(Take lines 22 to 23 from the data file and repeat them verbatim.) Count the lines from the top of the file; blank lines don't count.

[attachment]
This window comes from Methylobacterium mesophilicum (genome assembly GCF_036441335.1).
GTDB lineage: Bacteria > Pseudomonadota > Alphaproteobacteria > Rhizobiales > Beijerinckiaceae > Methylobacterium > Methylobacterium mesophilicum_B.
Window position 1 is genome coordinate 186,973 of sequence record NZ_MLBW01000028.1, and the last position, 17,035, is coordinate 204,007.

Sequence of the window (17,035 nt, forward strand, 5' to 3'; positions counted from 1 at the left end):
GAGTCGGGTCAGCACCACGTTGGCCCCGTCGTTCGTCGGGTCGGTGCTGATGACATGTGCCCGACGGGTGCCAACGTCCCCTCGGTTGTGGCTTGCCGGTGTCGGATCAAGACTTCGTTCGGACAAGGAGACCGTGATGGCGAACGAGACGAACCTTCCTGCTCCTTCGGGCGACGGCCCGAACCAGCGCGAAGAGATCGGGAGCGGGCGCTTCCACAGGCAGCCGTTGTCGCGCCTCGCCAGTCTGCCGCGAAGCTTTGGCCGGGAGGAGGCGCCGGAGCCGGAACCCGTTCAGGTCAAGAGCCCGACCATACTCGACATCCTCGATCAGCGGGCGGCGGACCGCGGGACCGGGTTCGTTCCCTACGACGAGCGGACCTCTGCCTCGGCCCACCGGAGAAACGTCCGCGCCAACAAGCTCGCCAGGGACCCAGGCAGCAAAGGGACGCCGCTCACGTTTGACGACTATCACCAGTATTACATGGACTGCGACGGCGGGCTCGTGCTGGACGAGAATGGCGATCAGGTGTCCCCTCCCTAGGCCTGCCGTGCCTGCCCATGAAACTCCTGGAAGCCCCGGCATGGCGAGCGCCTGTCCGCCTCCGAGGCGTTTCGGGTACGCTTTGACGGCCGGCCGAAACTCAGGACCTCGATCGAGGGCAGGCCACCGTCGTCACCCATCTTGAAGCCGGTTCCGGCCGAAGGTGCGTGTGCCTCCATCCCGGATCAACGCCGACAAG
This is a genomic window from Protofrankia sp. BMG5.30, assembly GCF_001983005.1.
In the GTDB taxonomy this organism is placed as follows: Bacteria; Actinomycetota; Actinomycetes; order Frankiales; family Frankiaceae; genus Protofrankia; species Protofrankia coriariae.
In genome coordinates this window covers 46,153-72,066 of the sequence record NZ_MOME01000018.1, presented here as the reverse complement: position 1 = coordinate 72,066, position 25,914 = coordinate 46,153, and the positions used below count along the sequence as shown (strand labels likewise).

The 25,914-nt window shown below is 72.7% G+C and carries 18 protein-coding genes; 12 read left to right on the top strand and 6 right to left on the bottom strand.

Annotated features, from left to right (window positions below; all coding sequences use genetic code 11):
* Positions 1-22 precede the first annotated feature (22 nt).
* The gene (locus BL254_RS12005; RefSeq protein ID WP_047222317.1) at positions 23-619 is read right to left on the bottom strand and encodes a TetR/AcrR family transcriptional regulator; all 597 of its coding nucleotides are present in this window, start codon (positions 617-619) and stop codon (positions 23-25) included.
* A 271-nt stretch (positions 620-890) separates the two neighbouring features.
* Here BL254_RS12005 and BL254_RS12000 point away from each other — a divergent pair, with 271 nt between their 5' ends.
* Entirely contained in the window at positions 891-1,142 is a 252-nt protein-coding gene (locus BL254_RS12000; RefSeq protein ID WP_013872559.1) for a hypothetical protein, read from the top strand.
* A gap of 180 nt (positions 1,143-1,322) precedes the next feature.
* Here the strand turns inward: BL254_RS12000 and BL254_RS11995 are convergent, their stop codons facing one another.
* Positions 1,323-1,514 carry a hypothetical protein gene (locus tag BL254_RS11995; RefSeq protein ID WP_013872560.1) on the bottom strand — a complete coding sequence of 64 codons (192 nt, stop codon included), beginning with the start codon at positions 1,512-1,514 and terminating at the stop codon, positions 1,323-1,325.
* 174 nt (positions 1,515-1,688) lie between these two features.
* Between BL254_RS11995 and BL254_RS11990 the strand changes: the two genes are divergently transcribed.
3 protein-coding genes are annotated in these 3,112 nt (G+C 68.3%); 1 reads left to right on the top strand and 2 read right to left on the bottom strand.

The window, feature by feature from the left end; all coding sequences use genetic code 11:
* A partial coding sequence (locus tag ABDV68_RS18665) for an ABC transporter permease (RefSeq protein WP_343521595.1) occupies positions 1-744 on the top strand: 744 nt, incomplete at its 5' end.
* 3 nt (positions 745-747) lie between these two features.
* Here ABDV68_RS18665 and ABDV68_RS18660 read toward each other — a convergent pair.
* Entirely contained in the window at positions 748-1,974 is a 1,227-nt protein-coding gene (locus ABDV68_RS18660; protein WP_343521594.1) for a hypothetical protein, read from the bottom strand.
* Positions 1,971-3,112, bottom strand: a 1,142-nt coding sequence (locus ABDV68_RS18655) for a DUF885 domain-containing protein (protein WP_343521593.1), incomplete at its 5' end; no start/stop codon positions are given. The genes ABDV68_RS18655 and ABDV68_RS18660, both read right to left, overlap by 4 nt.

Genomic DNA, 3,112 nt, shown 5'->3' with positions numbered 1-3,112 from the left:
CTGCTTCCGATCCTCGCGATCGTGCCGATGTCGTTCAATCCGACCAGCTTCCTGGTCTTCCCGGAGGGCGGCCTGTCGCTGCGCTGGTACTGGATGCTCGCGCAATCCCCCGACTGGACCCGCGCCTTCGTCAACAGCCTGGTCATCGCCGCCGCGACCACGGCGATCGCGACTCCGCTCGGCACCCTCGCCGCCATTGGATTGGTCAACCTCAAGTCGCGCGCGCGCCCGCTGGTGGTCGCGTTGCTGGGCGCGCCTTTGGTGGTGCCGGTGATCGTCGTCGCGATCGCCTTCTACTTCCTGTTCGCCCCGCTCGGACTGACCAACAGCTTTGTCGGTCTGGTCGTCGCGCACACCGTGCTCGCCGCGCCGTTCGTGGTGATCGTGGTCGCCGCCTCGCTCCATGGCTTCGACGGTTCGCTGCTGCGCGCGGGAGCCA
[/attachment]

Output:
The window, feature by feature from the left end; all coding sequences use genetic code 11:
* A partial coding sequence (locus tag ABDV68_RS18665) for an ABC transporter permease (RefSeq protein WP_343521595.1) occupies positions 1-744 on the top strand: 744 nt, incomplete at its 5' end.